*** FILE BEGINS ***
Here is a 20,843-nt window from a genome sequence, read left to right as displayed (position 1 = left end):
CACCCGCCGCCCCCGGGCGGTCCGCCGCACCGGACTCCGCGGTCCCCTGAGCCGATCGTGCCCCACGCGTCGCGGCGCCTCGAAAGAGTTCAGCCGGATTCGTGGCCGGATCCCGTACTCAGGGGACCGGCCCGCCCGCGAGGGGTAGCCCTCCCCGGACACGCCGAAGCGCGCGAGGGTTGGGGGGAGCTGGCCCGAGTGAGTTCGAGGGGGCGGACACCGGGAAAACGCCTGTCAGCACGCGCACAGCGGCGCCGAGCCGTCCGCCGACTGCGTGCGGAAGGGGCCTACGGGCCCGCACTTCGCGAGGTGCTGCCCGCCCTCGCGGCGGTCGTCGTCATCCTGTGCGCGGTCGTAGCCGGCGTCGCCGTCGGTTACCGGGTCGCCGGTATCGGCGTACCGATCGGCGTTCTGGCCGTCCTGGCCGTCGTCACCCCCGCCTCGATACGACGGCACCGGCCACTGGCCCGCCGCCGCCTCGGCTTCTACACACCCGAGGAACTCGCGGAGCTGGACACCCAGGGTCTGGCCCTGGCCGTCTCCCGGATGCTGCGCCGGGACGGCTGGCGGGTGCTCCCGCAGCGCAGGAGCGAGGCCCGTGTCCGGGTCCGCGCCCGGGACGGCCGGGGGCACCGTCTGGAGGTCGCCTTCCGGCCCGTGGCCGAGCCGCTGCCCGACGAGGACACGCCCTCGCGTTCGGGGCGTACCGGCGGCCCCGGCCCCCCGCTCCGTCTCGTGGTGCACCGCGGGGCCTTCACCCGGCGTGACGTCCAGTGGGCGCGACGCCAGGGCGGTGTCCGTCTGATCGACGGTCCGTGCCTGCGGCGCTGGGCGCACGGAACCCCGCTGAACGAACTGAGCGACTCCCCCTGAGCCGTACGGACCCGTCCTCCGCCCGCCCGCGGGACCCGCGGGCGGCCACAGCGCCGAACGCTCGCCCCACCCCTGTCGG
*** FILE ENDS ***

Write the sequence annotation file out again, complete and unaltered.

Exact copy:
Here is a 20,843-nt window from a genome sequence, read left to right as displayed (position 1 = left end):
CACCCGCCGCCCCCGGGCGGTCCGCCGCACCGGACTCCGCGGTCCCCTGAGCCGATCGTGCCCCACGCGTCGCGGCGCCTCGAAAGAGTTCAGCCGGATTCGTGGCCGGATCCCGTACTCAGGGGACCGGCCCGCCCGCGAGGGGTAGCCCTCCCCGGACACGCCGAAGCGCGCGAGGGTTGGGGGGAGCTGGCCCGAGTGAGTTCGAGGGGGCGGACACCGGGAAAACGCCTGTCAGCACGCGCACAGCGGCGCCGAGCCGTCCGCCGACTGCGTGCGGAAGGGGCCTACGGGCCCGCACTTCGCGAGGTGCTGCCCGCCCTCGCGGCGGTCGTCGTCATCCTGTGCGCGGTCGTAGCCGGCGTCGCCGTCGGTTACCGGGTCGCCGGTATCGGCGTACCGATCGGCGTTCTGGCCGTCCTGGCCGTCGTCACCCCCGCCTCGATACGACGGCACCGGCCACTGGCCCGCCGCCGCCTCGGCTTCTACACACCCGAGGAACTCGCGGAGCTGGACACCCAGGGTCTGGCCCTGGCCGTCTCCCGGATGCTGCGCCGGGACGGCTGGCGGGTGCTCCCGCAGCGCAGGAGCGAGGCCCGTGTCCGGGTCCGCGCCCGGGACGGCCGGGGGCACCGTCTGGAGGTCGCCTTCCGGCCCGTGGCCGAGCCGCTGCCCGACGAGGACACGCCCTCGCGTTCGGGGCGTACCGGCGGCCCCGGCCCCCCGCTCCGTCTCGTGGTGCACCGCGGGGCCTTCACCCGGCGTGACGTCCAGTGGGCGCGACGCCAGGGCGGTGTCCGTCTGATCGACGGTCCGTGCCTGCGGCGCTGGGCGCACGGAACCCCGCTGAACGAACTGAGCGACTCCCCCTGAGCCGTACGGACCCGTCCTCCGCCCGCCCGCGGGACCCGCGGGCGGCCACAGCGCCGAACGCTCGCCCCACCCCTGTCGG